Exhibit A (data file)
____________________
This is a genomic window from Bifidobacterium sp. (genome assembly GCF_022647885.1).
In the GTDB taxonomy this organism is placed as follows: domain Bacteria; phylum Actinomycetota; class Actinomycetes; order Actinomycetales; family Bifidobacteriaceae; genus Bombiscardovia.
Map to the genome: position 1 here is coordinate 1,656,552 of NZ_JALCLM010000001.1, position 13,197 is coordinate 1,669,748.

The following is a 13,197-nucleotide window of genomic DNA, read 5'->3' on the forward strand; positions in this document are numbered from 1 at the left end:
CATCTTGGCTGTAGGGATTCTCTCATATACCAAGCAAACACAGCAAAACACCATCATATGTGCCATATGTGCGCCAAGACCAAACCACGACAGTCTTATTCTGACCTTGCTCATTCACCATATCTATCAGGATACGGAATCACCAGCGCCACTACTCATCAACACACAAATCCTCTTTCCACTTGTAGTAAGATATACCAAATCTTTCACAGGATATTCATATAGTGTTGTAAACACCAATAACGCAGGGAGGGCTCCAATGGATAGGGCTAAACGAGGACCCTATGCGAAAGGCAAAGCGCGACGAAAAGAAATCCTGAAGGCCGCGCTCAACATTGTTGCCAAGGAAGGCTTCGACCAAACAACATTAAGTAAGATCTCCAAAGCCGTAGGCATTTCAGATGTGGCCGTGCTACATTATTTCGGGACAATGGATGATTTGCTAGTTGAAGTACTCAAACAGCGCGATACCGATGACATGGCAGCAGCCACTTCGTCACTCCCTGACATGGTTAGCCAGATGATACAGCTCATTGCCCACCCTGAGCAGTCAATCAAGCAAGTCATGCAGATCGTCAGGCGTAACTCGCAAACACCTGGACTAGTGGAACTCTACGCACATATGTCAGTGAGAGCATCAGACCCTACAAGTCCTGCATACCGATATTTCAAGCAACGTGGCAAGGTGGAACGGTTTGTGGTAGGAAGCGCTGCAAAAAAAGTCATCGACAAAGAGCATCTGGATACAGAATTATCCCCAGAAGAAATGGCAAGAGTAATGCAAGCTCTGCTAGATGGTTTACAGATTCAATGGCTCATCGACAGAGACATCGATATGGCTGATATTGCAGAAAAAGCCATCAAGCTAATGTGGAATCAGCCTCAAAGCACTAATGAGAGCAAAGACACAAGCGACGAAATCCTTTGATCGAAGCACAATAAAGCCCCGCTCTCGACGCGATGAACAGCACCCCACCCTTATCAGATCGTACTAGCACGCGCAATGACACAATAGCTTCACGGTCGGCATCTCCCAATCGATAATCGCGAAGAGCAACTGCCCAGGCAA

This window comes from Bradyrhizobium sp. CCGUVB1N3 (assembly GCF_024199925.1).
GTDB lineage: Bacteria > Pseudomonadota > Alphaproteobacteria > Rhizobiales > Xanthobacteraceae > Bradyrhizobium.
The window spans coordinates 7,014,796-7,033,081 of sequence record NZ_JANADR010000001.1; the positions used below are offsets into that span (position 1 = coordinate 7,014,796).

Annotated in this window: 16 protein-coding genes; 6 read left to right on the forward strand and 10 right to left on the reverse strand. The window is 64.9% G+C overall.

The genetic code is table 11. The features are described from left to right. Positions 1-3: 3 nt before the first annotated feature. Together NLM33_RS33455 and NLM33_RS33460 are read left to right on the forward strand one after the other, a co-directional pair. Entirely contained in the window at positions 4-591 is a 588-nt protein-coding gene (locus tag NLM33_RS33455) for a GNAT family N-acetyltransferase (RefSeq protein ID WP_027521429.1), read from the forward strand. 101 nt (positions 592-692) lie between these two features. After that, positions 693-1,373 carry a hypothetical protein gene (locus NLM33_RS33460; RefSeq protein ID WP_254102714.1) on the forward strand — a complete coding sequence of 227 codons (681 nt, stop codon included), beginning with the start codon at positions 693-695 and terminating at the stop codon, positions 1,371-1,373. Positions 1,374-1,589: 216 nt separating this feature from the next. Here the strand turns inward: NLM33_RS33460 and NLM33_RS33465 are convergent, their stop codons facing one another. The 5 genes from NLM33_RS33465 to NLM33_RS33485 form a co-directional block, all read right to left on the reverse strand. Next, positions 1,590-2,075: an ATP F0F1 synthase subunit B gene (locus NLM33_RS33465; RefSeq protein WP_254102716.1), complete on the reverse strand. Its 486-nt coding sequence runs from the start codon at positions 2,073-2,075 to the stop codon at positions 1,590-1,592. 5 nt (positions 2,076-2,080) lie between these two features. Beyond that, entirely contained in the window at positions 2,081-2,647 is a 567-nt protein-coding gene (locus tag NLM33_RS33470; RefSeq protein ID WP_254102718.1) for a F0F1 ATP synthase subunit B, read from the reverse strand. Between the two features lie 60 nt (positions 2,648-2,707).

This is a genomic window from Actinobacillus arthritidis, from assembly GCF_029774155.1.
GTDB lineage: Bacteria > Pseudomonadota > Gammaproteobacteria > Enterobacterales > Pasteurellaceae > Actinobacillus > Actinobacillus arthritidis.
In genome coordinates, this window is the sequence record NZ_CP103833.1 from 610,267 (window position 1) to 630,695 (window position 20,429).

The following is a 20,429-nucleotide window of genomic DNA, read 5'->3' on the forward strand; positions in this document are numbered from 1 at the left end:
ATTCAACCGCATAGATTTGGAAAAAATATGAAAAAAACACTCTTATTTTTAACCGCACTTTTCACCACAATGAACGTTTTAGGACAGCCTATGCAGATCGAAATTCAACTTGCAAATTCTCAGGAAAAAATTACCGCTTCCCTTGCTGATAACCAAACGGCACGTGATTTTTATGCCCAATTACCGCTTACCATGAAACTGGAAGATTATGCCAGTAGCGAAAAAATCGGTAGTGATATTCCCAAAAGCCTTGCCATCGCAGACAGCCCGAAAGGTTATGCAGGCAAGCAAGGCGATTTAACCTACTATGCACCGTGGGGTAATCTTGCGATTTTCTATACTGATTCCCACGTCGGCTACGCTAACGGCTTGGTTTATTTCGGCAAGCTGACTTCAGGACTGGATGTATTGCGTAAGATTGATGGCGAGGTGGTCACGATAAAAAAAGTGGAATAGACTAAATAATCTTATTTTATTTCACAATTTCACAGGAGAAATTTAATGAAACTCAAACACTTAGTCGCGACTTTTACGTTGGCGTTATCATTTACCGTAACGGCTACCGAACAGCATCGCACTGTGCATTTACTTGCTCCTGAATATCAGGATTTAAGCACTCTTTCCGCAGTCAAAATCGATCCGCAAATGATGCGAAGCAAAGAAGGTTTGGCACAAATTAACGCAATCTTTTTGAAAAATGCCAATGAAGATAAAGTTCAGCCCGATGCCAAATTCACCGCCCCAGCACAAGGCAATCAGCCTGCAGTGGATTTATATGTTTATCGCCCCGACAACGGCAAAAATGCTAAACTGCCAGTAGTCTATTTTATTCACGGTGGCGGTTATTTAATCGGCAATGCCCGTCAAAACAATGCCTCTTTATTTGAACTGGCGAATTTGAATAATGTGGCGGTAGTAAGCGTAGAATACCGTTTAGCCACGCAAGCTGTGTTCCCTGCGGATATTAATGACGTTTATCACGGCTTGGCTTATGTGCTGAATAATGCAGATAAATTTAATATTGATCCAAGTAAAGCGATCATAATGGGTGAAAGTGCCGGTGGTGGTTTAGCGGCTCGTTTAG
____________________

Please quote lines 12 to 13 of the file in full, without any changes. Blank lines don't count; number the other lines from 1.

GTDB lineage: Bacteria > Pseudomonadota > Gammaproteobacteria > Enterobacterales > Pasteurellaceae > Actinobacillus > Actinobacillus arthritidis.
In genome coordinates, this window is the sequence record NZ_CP103833.1 from 610,267 (window position 1) to 630,695 (window position 20,429).